Previous Mario Kart games have proven to be what Nintendo themselves call ‘evergreen sellers’ – games that keep on selling even years after being released. Obviously, then, it makes sense from a financial point of view for Nintendo to release a Mario Kart game early in a system’s life. Having Mario Kart 7 ready for the 3DS’s launch though perhaps made a little too much sense to Nintendo.
Mario Kart 7, a name which seems even more rubbish after hearing Mario shout it out on the title screen, has a very similar look and feel to Mario Kart Wii. Motorbikes are no more but there are gliding and underwater sections.
Gliding is far better than we expected. Weapons can still be used while airborne and you’re free to manoeuvre in every direction. Some tracks also have gusts of wind you can fly into to remain in the air for longer. The underwater sections give you altered physics to contend with – the karts struggle to stay on the ground and a single projectile hit can send you way off track.
Like Mario Kart Wii the tracks are a mixture of old and new. New track Piranha Plant Pipeway has been made to look like a level from the original NES Super Mario Bros, while Wario’s Galleon has lots of underwater sections to splash in and out of. A few tracks are set on long winding roads with checkpoints instead of lapping back round, including two set on Wuhu Island (last seen in Pilotwings Resort) and Rainbow Road. The shortcuts are brilliantly placed – we didn’t even notice some until we’d driven past them several times.
The old tracks have been given a new lease of life with a few large ramps placed here and there to get you airborne. The tracks lifted from the GBA and SNES Mario Karts do look a little sterile though when compared to the likes of Coconut Mall and Maple Treeway from Mario Kart Wii.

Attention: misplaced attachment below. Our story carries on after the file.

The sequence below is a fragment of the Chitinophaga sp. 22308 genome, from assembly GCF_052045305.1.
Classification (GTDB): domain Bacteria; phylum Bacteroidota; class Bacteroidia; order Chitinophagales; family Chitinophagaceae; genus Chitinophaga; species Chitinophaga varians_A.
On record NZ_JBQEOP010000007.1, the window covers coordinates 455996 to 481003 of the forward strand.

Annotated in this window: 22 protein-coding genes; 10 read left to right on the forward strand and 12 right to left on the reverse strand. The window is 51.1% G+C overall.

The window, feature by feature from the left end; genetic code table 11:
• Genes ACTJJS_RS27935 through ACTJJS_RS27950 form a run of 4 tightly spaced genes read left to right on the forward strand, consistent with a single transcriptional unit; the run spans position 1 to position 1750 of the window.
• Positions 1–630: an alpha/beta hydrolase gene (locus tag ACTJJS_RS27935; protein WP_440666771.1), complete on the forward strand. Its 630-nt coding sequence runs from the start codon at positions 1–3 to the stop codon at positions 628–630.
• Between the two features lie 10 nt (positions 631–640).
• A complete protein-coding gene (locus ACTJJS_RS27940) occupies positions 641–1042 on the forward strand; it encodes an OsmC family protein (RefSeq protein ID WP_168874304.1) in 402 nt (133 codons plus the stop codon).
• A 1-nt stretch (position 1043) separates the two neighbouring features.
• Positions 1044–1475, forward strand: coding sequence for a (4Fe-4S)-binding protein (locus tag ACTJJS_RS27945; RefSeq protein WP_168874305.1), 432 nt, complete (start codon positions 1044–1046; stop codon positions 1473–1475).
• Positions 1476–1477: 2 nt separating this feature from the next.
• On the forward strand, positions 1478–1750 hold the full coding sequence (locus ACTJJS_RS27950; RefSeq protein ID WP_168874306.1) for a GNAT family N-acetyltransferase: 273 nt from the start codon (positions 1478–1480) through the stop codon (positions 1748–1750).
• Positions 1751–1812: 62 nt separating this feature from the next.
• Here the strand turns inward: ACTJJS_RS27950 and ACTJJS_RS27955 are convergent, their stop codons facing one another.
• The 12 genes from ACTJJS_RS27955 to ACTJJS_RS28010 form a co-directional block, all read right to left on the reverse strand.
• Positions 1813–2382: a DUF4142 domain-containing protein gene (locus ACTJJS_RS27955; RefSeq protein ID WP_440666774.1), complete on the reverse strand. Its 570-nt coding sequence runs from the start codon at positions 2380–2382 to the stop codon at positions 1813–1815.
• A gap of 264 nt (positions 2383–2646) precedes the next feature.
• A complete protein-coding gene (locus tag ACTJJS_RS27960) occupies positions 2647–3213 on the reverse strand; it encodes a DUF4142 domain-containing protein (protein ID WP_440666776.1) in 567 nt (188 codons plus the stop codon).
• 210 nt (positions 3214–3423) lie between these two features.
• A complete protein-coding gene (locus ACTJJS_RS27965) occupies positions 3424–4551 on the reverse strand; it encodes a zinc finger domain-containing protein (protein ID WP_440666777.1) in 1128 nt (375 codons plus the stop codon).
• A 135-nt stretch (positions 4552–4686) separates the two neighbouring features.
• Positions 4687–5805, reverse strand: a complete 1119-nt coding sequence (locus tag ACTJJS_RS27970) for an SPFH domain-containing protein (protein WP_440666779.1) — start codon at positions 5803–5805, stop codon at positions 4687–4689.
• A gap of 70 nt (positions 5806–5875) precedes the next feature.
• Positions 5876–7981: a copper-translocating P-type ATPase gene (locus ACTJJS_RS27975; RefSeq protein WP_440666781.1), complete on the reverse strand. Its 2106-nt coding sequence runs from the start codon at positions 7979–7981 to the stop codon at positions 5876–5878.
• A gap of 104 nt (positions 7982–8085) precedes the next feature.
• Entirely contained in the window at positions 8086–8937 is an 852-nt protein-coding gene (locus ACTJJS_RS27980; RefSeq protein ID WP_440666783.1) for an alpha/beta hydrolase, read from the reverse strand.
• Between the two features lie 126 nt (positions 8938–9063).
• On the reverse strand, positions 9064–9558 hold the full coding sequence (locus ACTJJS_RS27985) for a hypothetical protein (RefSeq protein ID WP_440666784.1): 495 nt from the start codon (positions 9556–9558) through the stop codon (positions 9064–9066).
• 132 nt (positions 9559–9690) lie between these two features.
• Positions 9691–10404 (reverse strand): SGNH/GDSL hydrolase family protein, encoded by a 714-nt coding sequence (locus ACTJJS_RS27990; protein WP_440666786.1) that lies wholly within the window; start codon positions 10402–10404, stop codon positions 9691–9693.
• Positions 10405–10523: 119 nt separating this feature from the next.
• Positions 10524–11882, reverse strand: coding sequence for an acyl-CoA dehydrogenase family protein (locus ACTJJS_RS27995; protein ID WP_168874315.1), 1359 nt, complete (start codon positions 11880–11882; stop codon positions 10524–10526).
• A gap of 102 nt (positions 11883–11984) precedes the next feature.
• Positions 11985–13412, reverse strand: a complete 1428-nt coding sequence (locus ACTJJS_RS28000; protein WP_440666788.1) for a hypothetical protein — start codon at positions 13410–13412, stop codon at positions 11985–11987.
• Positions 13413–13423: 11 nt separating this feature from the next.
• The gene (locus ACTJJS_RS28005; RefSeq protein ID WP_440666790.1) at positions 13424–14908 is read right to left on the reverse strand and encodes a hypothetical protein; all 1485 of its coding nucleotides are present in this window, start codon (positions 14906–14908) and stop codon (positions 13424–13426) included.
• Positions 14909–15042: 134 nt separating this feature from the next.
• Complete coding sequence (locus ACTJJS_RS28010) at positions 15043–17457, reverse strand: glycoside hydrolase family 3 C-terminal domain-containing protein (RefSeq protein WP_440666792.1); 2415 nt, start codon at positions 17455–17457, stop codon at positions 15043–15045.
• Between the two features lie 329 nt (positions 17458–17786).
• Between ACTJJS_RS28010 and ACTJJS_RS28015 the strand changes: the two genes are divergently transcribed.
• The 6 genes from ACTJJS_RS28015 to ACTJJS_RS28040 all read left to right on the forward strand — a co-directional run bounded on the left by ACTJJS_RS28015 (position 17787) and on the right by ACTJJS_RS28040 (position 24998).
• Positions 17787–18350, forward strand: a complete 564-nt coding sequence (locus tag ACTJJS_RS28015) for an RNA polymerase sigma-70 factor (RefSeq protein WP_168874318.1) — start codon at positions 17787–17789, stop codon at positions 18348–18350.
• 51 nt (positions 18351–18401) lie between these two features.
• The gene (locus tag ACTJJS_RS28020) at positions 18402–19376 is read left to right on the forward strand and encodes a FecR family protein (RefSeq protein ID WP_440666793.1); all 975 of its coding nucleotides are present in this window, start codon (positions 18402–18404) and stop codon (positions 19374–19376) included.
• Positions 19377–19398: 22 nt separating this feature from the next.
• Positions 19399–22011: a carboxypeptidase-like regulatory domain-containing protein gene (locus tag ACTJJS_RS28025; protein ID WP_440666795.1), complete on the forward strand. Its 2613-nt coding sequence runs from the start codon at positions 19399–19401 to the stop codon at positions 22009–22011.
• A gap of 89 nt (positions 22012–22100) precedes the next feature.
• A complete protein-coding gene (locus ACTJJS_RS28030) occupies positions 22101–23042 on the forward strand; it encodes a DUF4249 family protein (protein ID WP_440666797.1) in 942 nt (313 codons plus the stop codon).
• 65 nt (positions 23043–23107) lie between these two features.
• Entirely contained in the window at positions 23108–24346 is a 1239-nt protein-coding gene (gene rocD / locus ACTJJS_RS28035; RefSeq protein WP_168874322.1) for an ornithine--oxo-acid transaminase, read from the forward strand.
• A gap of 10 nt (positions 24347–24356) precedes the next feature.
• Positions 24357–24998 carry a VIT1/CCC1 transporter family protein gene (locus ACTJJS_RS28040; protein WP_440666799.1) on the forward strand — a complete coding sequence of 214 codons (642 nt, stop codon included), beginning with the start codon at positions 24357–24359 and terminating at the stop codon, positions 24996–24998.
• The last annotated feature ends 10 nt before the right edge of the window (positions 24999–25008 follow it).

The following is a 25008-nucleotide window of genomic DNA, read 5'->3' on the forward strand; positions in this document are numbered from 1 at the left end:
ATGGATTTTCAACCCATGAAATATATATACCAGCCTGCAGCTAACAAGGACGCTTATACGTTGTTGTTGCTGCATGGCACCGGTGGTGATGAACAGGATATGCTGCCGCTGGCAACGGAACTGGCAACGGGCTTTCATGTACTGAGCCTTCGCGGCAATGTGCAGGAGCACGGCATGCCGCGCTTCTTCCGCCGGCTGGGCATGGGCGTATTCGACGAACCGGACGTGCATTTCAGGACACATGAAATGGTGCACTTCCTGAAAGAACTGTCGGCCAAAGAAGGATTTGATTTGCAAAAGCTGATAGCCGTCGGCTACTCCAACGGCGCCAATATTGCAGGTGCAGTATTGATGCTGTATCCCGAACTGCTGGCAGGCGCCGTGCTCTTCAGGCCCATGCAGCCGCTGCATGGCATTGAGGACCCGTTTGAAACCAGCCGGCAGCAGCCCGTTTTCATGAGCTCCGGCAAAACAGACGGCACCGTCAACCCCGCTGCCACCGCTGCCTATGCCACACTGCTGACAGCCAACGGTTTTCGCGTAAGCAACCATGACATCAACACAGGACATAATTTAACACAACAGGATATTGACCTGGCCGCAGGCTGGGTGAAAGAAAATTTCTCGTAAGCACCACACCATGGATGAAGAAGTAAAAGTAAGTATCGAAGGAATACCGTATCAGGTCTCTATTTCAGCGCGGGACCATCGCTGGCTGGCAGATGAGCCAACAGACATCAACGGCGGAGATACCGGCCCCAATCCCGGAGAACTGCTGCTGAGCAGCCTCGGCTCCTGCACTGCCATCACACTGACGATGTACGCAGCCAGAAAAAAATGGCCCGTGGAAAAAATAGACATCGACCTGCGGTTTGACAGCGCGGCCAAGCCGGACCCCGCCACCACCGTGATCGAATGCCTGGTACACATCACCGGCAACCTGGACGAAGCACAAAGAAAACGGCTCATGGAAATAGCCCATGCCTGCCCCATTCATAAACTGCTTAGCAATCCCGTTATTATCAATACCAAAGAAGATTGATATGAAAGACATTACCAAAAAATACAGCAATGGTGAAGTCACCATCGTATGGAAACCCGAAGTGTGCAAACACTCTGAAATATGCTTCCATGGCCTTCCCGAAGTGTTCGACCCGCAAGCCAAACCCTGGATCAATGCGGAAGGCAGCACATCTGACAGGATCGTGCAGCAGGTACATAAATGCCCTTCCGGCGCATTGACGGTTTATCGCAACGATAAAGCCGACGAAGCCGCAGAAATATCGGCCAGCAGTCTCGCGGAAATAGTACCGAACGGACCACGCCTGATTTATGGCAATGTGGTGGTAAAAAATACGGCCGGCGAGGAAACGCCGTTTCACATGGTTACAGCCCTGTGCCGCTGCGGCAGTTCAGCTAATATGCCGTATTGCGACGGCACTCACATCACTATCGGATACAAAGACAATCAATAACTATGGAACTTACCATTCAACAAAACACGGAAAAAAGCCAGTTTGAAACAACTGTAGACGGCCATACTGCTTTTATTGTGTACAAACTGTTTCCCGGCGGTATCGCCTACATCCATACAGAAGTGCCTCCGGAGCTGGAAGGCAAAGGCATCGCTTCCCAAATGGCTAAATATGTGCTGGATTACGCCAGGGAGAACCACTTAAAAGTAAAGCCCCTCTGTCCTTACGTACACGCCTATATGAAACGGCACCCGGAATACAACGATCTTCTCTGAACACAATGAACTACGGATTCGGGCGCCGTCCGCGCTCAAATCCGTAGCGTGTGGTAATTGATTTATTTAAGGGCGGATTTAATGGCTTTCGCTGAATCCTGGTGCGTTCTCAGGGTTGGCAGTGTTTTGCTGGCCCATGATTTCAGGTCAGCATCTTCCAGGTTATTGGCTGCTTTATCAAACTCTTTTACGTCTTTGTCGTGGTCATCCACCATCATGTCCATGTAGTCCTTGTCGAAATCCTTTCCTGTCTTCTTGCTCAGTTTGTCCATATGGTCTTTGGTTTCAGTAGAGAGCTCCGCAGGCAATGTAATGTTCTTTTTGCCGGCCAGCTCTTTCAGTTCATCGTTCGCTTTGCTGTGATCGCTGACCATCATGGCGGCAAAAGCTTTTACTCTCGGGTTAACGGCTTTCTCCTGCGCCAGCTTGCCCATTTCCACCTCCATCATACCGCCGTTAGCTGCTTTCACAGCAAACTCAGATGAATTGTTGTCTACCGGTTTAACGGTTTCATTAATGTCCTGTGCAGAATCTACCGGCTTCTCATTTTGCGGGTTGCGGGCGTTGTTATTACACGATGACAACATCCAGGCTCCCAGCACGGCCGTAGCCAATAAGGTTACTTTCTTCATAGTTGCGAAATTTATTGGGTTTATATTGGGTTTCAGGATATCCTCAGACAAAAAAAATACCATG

The weapon selection has had a significant shake up. Being given a mushroom when you’re already way out in front of the pack is now an uncommon occurrence. The two new weapons may give you a pang of nostalgia as they take the form of a fire flower and a super leaf which gives your character a Super Mario Bros 3-style tanooki tail. The fire flower gives you a handful of fireballs to lob which bounce around the track. Like the rest of the projectiles these can be thrown backwards. The tanooki tail meanwhile can be used to sideswipe rival racers and repel shells. Just to illustrate how good a job Nintendo has done with the notably sharp visuals, even with the 3D off, we still flinched the first time the screen got hit by blooper ink.
At first the map on the bottom screen doesn’t seem particularly helpful but over time it soon becomes invaluable. Not only does it show you what weapons rivals are carrying but it also the weapons that are on the track, such as roaming green shells, and thus gives you a better chance of avoiding them. It’s also helpful for lining up projectiles to be thrown backwards and while playing the coin runners mini-game your rival’s location is shown.
There are also coins on the track to collect. A maximum of ten can be held at once. These are used to unlock new kart parts which improve handling, weight and acceleration. Winning cups on the other hand unlocks new characters. Both provide good incentive to keep on playing. We all enjoy showing off freshly unlocked characters and karts online, don’t we?
The menus for online play are very similar to Mario Kart Wii. You can play against random people or join in with people on your friend list who are already playing. You can also create a community where you can change rules and view a leaderboard. Like before there are pre-selected sentences you can use while waiting in the lobby – “Let’s wait for more people” and the like. We didn’t experience any lag and the fact that our first online race was against four Japanese players suggests that the software doesn’t try and find players in your own country before searching further afield. Just an observation, there.
It’s evident that Nintendo has listened to the criticisms of fans – Mario Kart 7 feels more balanced than previous Mario Karts and the snaking tricks, which gave players an unfair advantage, have been eradicated. As we said in the opening paragraph this is a game that’ll keep on selling. And that’s something we have no problem with whatsoever – it’s chuffing brilliant.